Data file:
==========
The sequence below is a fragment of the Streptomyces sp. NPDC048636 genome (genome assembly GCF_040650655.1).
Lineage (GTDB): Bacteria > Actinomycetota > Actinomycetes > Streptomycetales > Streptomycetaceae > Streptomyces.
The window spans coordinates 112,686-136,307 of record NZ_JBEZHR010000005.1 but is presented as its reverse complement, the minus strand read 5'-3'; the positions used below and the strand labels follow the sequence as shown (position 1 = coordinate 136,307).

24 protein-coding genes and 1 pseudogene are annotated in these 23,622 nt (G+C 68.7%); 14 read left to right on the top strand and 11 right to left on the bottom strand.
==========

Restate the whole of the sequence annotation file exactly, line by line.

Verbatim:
The sequence below is a fragment of the Streptomyces sp. NPDC048636 genome (genome assembly GCF_040650655.1).
Lineage (GTDB): Bacteria > Actinomycetota > Actinomycetes > Streptomycetales > Streptomycetaceae > Streptomyces.
The window spans coordinates 112,686-136,307 of record NZ_JBEZHR010000005.1 but is presented as its reverse complement, the minus strand read 5'-3'; the positions used below and the strand labels follow the sequence as shown (position 1 = coordinate 136,307).

24 protein-coding genes and 1 pseudogene are annotated in these 23,622 nt (G+C 68.7%); 14 read left to right on the top strand and 11 right to left on the bottom strand.